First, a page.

As his new exhibition opens in his homeland, Simon Porte Jacquemus sits down with Ted Stansfield to talk national identity, favouring spontaneity over strategy, and the beauty of the simple things.
France is a fractured nation. Much like the election of Donald Trump in America and Britain’s decision to leave the European Union, the rise of Marine Le Pen and the sympathy towards her far-right rhetoric among the French electorate has revealed a deep chasm in the country’s society. It’s a nation torn between patriotism and globalisation; one that’s suffered terrorist attacks and that’s struggling to deal with migration; one with a bloody colonial past behind it and a challenging future ahead.
It is against this politically turbulent backdrop that we speak to emerging French fashion designer Simon Porte Jacquemus, for whom a love for France is at the centre of all he does. The day we speak is the eve of the French election and, coincidentally, of his new exhibition Marseille je t’aime.
“Frenchness” though, is what lies at the core of Jacquemus’ eponymous brand, and of this exhibition and an accompanying new book of the same name – the designer’s first publication. It’s neither a nationalistic nor a Parisian Frenchness, however (the latter of which we’re very accustomed to, fashion-wise), but a provincial one – one that speaks of his hometown, Marseille. Having taken inspiration from the region since the very inception of his brand, the designer’s S/S17 collection was titled Les Santons de Provence and was inspired by the clay figurines local to that area. And while Jacquemus maintains that he is grateful to Paris, which he says has given him “everything” (he works and presents his collections there), he admits that his heart still belongs to the South. “I need people smiling,” he says with a laugh, “people singing in the streets, people who are more Mediterranean… I really miss that.”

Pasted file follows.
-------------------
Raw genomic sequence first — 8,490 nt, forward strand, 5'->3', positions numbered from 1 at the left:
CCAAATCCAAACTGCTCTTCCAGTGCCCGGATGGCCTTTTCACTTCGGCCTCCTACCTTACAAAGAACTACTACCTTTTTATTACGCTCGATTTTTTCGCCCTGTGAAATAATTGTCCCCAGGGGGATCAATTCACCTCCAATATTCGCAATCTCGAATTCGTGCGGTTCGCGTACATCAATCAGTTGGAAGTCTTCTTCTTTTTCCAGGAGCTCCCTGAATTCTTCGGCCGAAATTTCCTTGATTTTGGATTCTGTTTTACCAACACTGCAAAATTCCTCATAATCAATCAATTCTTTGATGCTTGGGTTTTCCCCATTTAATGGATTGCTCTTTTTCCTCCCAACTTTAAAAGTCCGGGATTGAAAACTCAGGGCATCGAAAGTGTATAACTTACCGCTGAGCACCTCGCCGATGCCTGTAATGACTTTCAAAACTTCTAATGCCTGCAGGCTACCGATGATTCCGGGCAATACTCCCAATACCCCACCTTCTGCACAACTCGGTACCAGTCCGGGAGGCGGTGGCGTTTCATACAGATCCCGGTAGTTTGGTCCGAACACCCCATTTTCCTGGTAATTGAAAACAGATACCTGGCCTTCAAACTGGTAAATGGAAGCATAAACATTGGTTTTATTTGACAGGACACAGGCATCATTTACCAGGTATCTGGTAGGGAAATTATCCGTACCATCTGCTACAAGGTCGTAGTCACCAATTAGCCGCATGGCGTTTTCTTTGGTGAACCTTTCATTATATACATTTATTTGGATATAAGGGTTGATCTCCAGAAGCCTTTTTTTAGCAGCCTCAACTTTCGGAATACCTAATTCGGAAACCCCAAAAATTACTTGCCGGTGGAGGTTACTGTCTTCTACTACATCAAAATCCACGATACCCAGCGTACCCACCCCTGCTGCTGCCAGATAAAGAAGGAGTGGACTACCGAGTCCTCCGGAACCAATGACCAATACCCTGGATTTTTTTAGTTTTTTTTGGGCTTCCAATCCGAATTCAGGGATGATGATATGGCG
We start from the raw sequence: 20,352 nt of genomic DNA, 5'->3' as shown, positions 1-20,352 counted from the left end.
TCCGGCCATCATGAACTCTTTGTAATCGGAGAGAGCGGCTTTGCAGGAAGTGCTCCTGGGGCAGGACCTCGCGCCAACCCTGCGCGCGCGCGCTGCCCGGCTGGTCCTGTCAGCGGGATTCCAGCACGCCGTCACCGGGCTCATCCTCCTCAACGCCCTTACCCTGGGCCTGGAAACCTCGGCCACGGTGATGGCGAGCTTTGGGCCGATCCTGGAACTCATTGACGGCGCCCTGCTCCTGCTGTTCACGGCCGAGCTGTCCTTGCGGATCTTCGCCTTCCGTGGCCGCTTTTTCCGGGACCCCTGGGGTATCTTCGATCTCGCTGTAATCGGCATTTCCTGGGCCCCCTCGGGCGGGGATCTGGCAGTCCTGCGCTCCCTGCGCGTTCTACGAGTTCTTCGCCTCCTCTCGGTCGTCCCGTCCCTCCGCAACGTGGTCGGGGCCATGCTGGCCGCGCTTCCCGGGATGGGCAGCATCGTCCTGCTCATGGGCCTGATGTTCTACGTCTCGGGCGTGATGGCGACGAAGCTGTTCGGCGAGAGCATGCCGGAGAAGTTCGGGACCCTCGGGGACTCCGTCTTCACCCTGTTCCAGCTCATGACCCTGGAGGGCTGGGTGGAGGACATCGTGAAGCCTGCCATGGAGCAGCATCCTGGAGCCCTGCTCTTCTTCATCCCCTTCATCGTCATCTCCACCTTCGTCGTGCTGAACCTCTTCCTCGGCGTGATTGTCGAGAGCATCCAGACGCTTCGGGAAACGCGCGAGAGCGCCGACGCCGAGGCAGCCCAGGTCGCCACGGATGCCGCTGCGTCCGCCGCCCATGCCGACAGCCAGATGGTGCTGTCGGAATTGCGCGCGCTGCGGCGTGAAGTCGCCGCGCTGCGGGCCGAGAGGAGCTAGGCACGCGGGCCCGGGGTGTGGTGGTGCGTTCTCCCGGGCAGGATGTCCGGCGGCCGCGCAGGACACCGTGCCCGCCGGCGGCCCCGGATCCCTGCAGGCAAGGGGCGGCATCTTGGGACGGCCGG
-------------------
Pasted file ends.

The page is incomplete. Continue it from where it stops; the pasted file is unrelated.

Marseille je t’aime, though, was not spontaneous. The result of much hard work on Jacquemus’ part, the exhibition features the designer’s Les Santons de Provence collection (complete with those wide-brimmed straw hats), along with photos, videos and sculptures – one of which he created himself. Rather than being a retrospective of the designer’s work, the show strives to be an “experience” and succeeds in being a thoroughly intriguing insight into the Jacquemus universe. This insight is also intimate, with over 1,000 photos and videos taken on his iPhone, including footage of his “little cousin running around in high heels, food, fittings, the shoes… The idea was just to be inside my phone because I work so closely with with [it].” Crucially, it’s set in Marseille, where he has been wanting to stage an exhibition for some time. “I’ve always dreamt of doing a show in Marseille for all the Southern French people, who never come to Paris, who are not fashion people.”
While globalisation has left many people in France with a sense of a loss of identity, through his label and Marseille je t’aime, Jacquemus demonstrates that national pride and nationalism needn’t go hand-in-hand. It’s a love letter to France – one that couldn’t have come at a better time.
Photo Courtesy of Marie Déhé
Courtesy of Another Magazine